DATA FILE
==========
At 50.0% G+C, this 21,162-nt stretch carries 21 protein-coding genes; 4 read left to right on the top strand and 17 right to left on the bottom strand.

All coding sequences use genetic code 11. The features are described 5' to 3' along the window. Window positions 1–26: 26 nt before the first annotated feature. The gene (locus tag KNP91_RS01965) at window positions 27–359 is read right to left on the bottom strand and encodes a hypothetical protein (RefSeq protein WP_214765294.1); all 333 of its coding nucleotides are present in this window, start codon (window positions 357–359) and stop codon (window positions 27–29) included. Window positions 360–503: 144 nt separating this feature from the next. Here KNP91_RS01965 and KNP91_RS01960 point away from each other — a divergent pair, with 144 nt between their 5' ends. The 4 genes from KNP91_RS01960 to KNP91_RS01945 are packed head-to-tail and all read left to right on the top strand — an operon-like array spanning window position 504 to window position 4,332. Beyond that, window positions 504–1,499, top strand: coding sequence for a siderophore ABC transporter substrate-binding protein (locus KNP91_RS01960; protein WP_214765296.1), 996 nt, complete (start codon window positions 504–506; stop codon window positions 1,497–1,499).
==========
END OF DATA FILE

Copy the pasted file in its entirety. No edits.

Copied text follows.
At 50.0% G+C, this 21,162-nt stretch carries 21 protein-coding genes; 4 read left to right on the top strand and 17 right to left on the bottom strand.

All coding sequences use genetic code 11. The features are described 5' to 3' along the window. Window positions 1–26: 26 nt before the first annotated feature. The gene (locus tag KNP91_RS01965) at window positions 27–359 is read right to left on the bottom strand and encodes a hypothetical protein (RefSeq protein WP_214765294.1); all 333 of its coding nucleotides are present in this window, start codon (window positions 357–359) and stop codon (window positions 27–29) included. Window positions 360–503: 144 nt separating this feature from the next. Here KNP91_RS01965 and KNP91_RS01960 point away from each other — a divergent pair, with 144 nt between their 5' ends. The 4 genes from KNP91_RS01960 to KNP91_RS01945 are packed head-to-tail and all read left to right on the top strand — an operon-like array spanning window position 504 to window position 4,332. Beyond that, window positions 504–1,499, top strand: coding sequence for a siderophore ABC transporter substrate-binding protein (locus KNP91_RS01960; protein WP_214765296.1), 996 nt, complete (start codon window positions 504–506; stop codon window positions 1,497–1,499).